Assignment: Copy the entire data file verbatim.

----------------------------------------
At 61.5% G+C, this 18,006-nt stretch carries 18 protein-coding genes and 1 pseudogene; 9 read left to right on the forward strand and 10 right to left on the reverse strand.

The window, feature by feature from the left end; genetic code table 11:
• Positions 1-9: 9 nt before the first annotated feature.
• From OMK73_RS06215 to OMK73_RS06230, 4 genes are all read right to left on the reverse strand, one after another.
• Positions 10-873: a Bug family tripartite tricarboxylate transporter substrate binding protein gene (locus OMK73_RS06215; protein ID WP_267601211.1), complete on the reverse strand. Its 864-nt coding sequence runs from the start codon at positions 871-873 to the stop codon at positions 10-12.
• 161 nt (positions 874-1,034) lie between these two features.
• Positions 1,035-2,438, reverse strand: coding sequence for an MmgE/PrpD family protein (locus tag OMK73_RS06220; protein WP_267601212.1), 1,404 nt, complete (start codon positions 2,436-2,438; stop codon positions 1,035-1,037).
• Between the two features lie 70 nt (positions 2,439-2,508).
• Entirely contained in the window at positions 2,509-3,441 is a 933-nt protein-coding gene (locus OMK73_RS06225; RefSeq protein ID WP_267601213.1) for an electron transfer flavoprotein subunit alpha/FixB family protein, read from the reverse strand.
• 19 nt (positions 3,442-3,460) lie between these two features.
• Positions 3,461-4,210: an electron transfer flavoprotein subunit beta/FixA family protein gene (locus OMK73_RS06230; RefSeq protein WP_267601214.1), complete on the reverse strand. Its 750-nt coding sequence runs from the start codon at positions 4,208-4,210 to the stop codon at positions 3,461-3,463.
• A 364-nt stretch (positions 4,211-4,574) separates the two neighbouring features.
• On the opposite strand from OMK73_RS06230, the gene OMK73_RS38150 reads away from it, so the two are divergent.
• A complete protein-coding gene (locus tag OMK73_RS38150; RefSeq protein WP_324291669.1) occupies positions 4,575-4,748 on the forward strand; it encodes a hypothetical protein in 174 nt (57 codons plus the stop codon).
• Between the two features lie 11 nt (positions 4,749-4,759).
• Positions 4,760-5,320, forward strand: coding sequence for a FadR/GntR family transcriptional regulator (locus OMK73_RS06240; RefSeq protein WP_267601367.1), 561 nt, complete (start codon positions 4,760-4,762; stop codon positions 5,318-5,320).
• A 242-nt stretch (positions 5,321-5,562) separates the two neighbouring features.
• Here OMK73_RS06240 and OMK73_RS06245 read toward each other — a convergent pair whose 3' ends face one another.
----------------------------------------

At 61.5% G+C, this 18,006-nt stretch carries 18 protein-coding genes and 1 pseudogene; 9 read left to right on the forward strand and 10 right to left on the reverse strand.

The window, feature by feature from the left end; genetic code table 11:
• Positions 1-9: 9 nt before the first annotated feature.
• From OMK73_RS06215 to OMK73_RS06230, 4 genes are all read right to left on the reverse strand, one after another.
• Positions 10-873: a Bug family tripartite tricarboxylate transporter substrate binding protein gene (locus OMK73_RS06215; protein ID WP_267601211.1), complete on the reverse strand. Its 864-nt coding sequence runs from the start codon at positions 871-873 to the stop codon at positions 10-12.
• 161 nt (positions 874-1,034) lie between these two features.
• Positions 1,035-2,438, reverse strand: coding sequence for an MmgE/PrpD family protein (locus tag OMK73_RS06220; protein WP_267601212.1), 1,404 nt, complete (start codon positions 2,436-2,438; stop codon positions 1,035-1,037).
• Between the two features lie 70 nt (positions 2,439-2,508).
• Entirely contained in the window at positions 2,509-3,441 is a 933-nt protein-coding gene (locus OMK73_RS06225; RefSeq protein ID WP_267601213.1) for an electron transfer flavoprotein subunit alpha/FixB family protein, read from the reverse strand.
• 19 nt (positions 3,442-3,460) lie between these two features.
• Positions 3,461-4,210: an electron transfer flavoprotein subunit beta/FixA family protein gene (locus OMK73_RS06230; RefSeq protein WP_267601214.1), complete on the reverse strand. Its 750-nt coding sequence runs from the start codon at positions 4,208-4,210 to the stop codon at positions 3,461-3,463.
• A 364-nt stretch (positions 4,211-4,574) separates the two neighbouring features.
• On the opposite strand from OMK73_RS06230, the gene OMK73_RS38150 reads away from it, so the two are divergent.
• A complete protein-coding gene (locus tag OMK73_RS38150; RefSeq protein WP_324291669.1) occupies positions 4,575-4,748 on the forward strand; it encodes a hypothetical protein in 174 nt (57 codons plus the stop codon).
• Between the two features lie 11 nt (positions 4,749-4,759).
• Positions 4,760-5,320, forward strand: coding sequence for a FadR/GntR family transcriptional regulator (locus OMK73_RS06240; RefSeq protein WP_267601367.1), 561 nt, complete (start codon positions 4,760-4,762; stop codon positions 5,318-5,320).
• A 242-nt stretch (positions 5,321-5,562) separates the two neighbouring features.
• Here OMK73_RS06240 and OMK73_RS06245 read toward each other — a convergent pair whose 3' ends face one another.